• The IASCF proposals released in November directly addressed a large number of the concerns raised by various commentators, in particular those in Europe, including more Board consultation with representative groups, the process for agenda decisions, Board appointments, and Board voting requirements.
  • The decision of the European Union to enforce IFRSs by law provided bold and constructive leadership toward the concept of international, rather than national or regional, standards. It does not, however, logically lead to a decision to overweight European representation on the Board or the Trustees. The 'end game', after all, is the acceptability of international standards right around the world.
Click to download the IASC Foundation Press Release (PDF 45k) and the Text of Mr. Volcker's Remarks (PDF 21k).

IFAC seeks two public members for the IAASB

26 Feb 2005

The International Federation of Accountants (IFAC) is seeking two public members for the International Auditing and Assurance Standards Board (IAASB).

Individuals and organisations may submit nominations for these public member positions by 15 April 2005. Click for More Information.

Ya está disponible la nueva Guía Rápida de IFRS

25 Feb 2005

Deloitte (Spain) has published (PDF 261k, 112 pages).

This is the third edition of the Spanish language equivalent of (PDF 810k).

Esta tercera edición de Gu�a Rápida IFRS considera los cambios y nueva normativa que se han incorporado a las NIIF durante 2004, constituye una excelente herramienta que le servirá para conocer y comprender las NIIF, facilitar su implantación y saber cómo se están aplicando estas normas de información en todo el mundo.

SEC implications outside the United States

25 Feb 2005

US SEC Commissioner Cynthia A.

Glassman's remarks before the ninth annual conference on The Practical Implications of SEC Regulation Outside the United States (24 February 2005, London) may be of interest to IAS Plus visitors.

Asia-Pacific jurisdiction pages updated

25 Feb 2005

We have updated the following pages to reflect standard setting activity during the last quarter of 2004: Australia China Hong Kong New Zealand Malaysia Philippines Singapore Taiwan Thailand .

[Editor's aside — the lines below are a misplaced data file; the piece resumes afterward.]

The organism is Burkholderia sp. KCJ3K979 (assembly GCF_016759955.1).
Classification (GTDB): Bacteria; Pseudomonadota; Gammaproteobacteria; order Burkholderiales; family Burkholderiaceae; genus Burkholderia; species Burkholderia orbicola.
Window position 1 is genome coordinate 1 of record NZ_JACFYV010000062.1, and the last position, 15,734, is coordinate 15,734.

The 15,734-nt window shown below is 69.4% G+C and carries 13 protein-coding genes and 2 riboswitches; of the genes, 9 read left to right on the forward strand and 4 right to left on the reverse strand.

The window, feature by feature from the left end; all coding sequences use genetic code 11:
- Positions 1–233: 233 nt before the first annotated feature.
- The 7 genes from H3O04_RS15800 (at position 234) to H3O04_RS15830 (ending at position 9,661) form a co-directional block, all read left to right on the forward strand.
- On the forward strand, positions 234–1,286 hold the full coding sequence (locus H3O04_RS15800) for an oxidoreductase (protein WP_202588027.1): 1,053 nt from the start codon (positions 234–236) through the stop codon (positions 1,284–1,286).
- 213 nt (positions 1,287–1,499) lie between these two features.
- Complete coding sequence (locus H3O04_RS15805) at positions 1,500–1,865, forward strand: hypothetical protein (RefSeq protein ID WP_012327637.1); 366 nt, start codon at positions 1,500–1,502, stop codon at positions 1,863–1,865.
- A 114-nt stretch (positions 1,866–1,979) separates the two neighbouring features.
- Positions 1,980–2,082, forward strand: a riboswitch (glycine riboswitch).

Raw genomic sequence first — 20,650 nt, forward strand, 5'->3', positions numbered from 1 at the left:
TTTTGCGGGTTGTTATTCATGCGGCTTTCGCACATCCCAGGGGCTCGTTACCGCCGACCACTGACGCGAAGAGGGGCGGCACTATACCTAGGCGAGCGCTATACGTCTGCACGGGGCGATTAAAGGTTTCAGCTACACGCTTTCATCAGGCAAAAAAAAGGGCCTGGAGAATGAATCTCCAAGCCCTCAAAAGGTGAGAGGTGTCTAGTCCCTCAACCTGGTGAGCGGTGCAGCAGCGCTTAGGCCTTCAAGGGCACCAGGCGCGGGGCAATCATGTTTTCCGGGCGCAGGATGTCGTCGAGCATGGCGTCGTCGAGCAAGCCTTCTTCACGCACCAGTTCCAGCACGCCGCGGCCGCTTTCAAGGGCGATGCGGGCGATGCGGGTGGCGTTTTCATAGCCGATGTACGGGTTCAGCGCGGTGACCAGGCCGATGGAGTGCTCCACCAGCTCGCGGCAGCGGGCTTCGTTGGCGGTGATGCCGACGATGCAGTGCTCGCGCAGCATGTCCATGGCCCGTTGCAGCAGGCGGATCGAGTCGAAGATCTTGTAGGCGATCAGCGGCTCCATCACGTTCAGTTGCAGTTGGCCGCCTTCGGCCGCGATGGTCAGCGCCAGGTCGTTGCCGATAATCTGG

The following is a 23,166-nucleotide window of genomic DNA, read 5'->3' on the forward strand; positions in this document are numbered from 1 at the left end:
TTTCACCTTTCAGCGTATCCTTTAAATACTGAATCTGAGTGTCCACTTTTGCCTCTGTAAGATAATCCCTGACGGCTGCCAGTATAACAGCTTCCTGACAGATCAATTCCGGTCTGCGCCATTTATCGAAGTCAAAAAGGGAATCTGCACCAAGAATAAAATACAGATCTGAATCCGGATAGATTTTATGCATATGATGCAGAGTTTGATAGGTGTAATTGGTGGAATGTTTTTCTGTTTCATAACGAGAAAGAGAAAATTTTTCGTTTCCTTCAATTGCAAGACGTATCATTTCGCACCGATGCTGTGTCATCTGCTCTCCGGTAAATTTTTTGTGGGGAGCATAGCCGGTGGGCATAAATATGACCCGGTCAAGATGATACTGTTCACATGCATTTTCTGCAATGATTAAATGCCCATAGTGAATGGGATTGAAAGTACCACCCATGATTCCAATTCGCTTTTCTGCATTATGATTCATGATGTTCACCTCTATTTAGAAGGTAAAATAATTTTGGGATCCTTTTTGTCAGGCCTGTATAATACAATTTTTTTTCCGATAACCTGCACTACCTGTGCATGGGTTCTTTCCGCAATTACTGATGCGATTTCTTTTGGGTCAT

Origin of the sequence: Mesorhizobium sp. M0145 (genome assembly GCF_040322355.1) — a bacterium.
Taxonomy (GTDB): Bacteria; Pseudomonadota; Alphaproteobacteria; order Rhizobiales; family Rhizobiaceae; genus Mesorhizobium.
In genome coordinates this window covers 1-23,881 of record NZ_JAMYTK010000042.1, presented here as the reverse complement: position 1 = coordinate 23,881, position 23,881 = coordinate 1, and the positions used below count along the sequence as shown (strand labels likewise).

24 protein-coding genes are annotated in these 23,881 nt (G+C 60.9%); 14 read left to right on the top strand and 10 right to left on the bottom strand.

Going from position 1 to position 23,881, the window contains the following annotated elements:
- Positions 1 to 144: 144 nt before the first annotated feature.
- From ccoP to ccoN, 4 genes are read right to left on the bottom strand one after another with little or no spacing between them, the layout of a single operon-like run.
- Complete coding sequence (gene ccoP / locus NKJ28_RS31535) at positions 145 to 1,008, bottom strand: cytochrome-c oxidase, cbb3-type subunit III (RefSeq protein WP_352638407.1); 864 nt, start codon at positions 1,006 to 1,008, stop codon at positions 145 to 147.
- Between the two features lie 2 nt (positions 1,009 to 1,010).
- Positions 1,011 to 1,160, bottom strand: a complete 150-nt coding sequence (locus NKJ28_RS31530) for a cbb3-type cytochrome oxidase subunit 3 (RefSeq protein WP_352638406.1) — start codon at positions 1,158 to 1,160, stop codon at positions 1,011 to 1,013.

We have updated the following pages to reflect standard setting activity during the last quarter of 2004:

EFRAG appoints a technical director

24 Feb 2005

With its present Secretary General Paul Rutteman stepping down at the end of March 2005, the European Financial Reporting Advisory Group (EFRAG) has appointed Paul Ebling to the newly created position of full-time Technical Director.

At the same time, EFRAG has promoted Reinhard Biebel to the role of Assistant Technical Director. Paul Ebling has been a project director with the UK Accounting Standards Board for seven years, focusing most recently on financial instruments and insurance contracts.

We comment on proposed IASCF Constitution changes

24 Feb 2005

We have posted (PDF 27k) in response to the IASCF's November 2004 Invitation to Comment titled Review of the IASC Foundation Constitution: Proposals for Change.

Click here for a Summary of the Proposed Constitution Changes. Here is an excerpt from our response:

The IASC Foundation has a vital role to play in achieving the goal of one set of high-quality global accounting standards. In protecting the independence of the International Accounting Standards Board, while ensuring its public accountability, it must balance the legitimate demands of constituents for access and responsiveness against the Board's need to develop high-quality accounting standards that serve the interests of those making economic decisions in an atmosphere that is free of political interference. However, the IASC Foundation must also work to achieve greater accountability and transparency in its own affairs, especially in the oversight of the IASB and its sub-groups (including the appointment, assessment and reappointment of Board Members) as well as the appointment and reappointment of the Trustees. We are disappointed that the proposals in the Invitation to Comment make such modest proposals for change and have not responded to many of the comments made by us in our comment letter of 11 February 2004 and our written evidence before the Trustees' Constitution Committee submitted on 20 May 2004, as well as by other respondents.